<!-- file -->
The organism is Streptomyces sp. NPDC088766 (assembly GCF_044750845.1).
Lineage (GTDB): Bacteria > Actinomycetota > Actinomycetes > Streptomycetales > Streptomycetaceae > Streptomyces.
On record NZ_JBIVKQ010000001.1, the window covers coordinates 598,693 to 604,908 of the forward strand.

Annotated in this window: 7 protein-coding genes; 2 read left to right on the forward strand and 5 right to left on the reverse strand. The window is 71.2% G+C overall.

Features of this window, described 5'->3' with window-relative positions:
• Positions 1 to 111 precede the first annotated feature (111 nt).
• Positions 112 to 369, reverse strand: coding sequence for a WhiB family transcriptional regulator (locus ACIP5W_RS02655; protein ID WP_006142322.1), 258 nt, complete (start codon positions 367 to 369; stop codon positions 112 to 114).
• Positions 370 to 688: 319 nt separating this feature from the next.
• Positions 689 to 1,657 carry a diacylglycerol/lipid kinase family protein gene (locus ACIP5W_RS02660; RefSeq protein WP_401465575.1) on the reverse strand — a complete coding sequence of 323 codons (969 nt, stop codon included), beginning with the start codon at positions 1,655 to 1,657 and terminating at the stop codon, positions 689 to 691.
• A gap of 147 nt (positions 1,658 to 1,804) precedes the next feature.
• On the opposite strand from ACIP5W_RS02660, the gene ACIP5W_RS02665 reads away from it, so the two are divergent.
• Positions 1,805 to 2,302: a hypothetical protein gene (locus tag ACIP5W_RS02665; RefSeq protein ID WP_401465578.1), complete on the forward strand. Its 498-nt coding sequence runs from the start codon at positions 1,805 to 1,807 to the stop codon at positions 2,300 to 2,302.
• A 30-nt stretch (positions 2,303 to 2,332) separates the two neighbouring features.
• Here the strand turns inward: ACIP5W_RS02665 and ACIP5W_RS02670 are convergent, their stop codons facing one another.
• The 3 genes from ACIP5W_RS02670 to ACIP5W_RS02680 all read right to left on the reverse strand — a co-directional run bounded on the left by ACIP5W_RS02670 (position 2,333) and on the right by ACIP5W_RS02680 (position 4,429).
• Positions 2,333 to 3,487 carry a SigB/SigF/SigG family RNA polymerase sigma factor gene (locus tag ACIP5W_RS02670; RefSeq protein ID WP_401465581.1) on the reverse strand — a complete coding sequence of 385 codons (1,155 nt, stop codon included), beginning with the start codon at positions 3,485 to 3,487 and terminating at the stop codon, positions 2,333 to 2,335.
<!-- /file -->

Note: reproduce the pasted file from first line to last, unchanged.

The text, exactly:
The organism is Streptomyces sp. NPDC088766 (assembly GCF_044750845.1).
Lineage (GTDB): Bacteria > Actinomycetota > Actinomycetes > Streptomycetales > Streptomycetaceae > Streptomyces.
On record NZ_JBIVKQ010000001.1, the window covers coordinates 598,693 to 604,908 of the forward strand.

Annotated in this window: 7 protein-coding genes; 2 read left to right on the forward strand and 5 right to left on the reverse strand. The window is 71.2% G+C overall.

Features of this window, described 5'->3' with window-relative positions:
• Positions 1 to 111 precede the first annotated feature (111 nt).
• Positions 112 to 369, reverse strand: coding sequence for a WhiB family transcriptional regulator (locus ACIP5W_RS02655; protein ID WP_006142322.1), 258 nt, complete (start codon positions 367 to 369; stop codon positions 112 to 114).
• Positions 370 to 688: 319 nt separating this feature from the next.
• Positions 689 to 1,657 carry a diacylglycerol/lipid kinase family protein gene (locus ACIP5W_RS02660; RefSeq protein WP_401465575.1) on the reverse strand — a complete coding sequence of 323 codons (969 nt, stop codon included), beginning with the start codon at positions 1,655 to 1,657 and terminating at the stop codon, positions 689 to 691.
• A gap of 147 nt (positions 1,658 to 1,804) precedes the next feature.
• On the opposite strand from ACIP5W_RS02660, the gene ACIP5W_RS02665 reads away from it, so the two are divergent.
• Positions 1,805 to 2,302: a hypothetical protein gene (locus tag ACIP5W_RS02665; RefSeq protein ID WP_401465578.1), complete on the forward strand. Its 498-nt coding sequence runs from the start codon at positions 1,805 to 1,807 to the stop codon at positions 2,300 to 2,302.
• A 30-nt stretch (positions 2,303 to 2,332) separates the two neighbouring features.
• Here the strand turns inward: ACIP5W_RS02665 and ACIP5W_RS02670 are convergent, their stop codons facing one another.
• The 3 genes from ACIP5W_RS02670 to ACIP5W_RS02680 all read right to left on the reverse strand — a co-directional run bounded on the left by ACIP5W_RS02670 (position 2,333) and on the right by ACIP5W_RS02680 (position 4,429).
• Positions 2,333 to 3,487 carry a SigB/SigF/SigG family RNA polymerase sigma factor gene (locus tag ACIP5W_RS02670; RefSeq protein ID WP_401465581.1) on the reverse strand — a complete coding sequence of 385 codons (1,155 nt, stop codon included), beginning with the start codon at positions 3,485 to 3,487 and terminating at the stop codon, positions 2,333 to 2,335.